- Research article
- Open Access

# Simulation studies to examine bias and precision of some estimators that use auxiliary information in design-based sampling in forest inventory

- P. W. West
^{1}Email author

**47**:22

https://doi.org/10.1186/s40490-017-0101-7

© The Author(s). 2017

**Received: **3 July 2017

**Accepted: **13 September 2017

**Published: **16 October 2017

## Abstract

### Background

Various double sampling methods using both target and auxiliary variables have been developed over many years for use in natural resource inventory.

### Methods

Simulations of inventory were carried out using four different ratio estimators and model-assisted estimation in each of five rather different example forest populations. Estimates of population means and their standard errors from each of these methods were compared with those obtained using simple random sampling.

### Results

With all five double sampling estimators, bias in estimates of means and standard errors (the latter estimated analytically or through bootstrapping) was generally small and consistent with theoretical expectations. Their efficiency increased as either the first- or second-phase sample sizes increased. All were more efficient than estimates obtained using simple random sampling as long as there was some positive level of correlation between the target and auxiliary variable. However, none of the double sampling estimators was more efficient than any of the others.

### Conclusions

For many forest inventory tasks, users may well be able to use whichever of the estimators is most convenient to their purpose. However, model-assisted estimation has application in a wider range of circumstances than the other methods, which perhaps recommends it for general use.

## Keywords

## Background

Modern forest inventory aims to inform both long- and short-term objectives of forest management, objectives that can be as varied as estimation of carbon sequestration, determination of sustainable wood supply, maintenance of biodiversity or estimation of the level of forest destruction or rehabilitation (Corona et al. 2003; Wulder et al. 2004; Köhl et al. 2006; McRoberts and Tomppo 2007; Falkowski et al. 2009). Broadly speaking, forest inventory either maps how some forest characteristic (the target variable) varies across a forested area or estimates the total or mean value of that variable across the area. To assess the level of confidence that one may have in the result, it is usual also to estimate the level of precision of such estimates (Paré et al. 2016), commonly expressed as a confidence limit. Numerous texts describe forest inventory methods (Schreuder et al. 1993; Kangas and Maltamo 2006; Köhl et al. 2006; Gregoire and Valentine 2008; Mandallaz 2008) and several reviews have summarised recent developments in the discipline (McRoberts et al. 2010; Mandallaz 2013; Corona 2016; Ståhl et al. 2016).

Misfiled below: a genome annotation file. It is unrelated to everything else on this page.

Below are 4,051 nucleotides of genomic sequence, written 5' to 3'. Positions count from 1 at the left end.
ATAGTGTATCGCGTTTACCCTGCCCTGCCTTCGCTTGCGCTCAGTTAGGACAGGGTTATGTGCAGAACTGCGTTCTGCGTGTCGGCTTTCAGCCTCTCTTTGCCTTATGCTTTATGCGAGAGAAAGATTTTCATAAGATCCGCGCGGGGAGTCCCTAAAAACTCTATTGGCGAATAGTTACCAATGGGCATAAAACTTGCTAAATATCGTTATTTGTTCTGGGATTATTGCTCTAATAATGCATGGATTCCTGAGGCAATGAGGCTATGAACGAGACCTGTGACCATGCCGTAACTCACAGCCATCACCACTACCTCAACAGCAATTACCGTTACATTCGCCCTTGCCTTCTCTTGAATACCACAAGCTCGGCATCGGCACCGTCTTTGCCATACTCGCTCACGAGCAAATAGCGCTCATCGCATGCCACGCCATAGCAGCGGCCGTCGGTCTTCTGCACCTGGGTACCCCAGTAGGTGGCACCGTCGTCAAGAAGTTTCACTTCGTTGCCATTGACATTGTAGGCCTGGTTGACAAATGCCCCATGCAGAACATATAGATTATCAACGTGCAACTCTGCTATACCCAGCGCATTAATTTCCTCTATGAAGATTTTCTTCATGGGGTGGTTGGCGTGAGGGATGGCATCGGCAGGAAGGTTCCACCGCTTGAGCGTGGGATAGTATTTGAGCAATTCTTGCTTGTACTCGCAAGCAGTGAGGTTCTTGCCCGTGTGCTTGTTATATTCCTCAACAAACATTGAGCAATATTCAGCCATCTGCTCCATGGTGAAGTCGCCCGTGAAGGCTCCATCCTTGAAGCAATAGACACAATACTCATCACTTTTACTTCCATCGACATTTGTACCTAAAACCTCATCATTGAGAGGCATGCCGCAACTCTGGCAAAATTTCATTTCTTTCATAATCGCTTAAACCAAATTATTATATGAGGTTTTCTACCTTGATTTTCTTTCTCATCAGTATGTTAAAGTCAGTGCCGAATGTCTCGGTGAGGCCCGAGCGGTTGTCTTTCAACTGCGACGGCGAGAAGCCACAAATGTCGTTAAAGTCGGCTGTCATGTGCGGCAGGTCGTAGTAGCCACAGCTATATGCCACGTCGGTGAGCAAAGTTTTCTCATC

Forest target variables can be difficult, time consuming and expensive to measure on the ground. Typical examples include forest biomass or volume of wood products available for harvest. However, it is common to have available one or more auxiliary variables that are correlated, at least to some extent, with the target variable and can be measured relatively easily. Stand basal area might be such a variable for the two examples mentioned above. Such variables can be used very effectively to reduce the time and effort involved in undertaking a forest inventory.

Recently, much research effort has revolved around the use of newly available airborne or satellite remote sensing technologies that provide values of one or more auxiliary variables (Köhl et al. 2006; Falkowski et al. 2009); in particular, laser imagery has received much attention for forest inventory. These technologies can provide imagery at scales as small as metres or tens of metres across large parts of entire forest regions or, indeed, entire countries. Using ground-based measurements of the target variable and one or more auxiliary variables obtained from remote imagery of the measurement sites, research then develops a working model system to predict the target variable from the auxiliary variable(s). Using the remote imagery from across the entire region, that model is then applied to estimate and map the target variable across the region and/or provide estimates of the total and mean of the target variable over the region. These processes are often termed ‘wall-to-wall’ inventory and are used to obtain broad-scale, strategic information; recently, they have been much used to estimate carbon sequestration capability of forests as part of climate change research (e.g. Neigh et al. 2013). There are many examples of the application of this remotely sensed imagery for forest inventory both with estimation of the precision of estimates, in one form or another, (Cohen et al. 2013; Tomppo et al. 2014; Kangas et al. 2016; Ringvall et al. 2016) and without precision estimation (Du et al. 2014; Ometto et al. 2014; Waser et al. 2015; Clerici et al. 2016; Immitzer et al. 2016).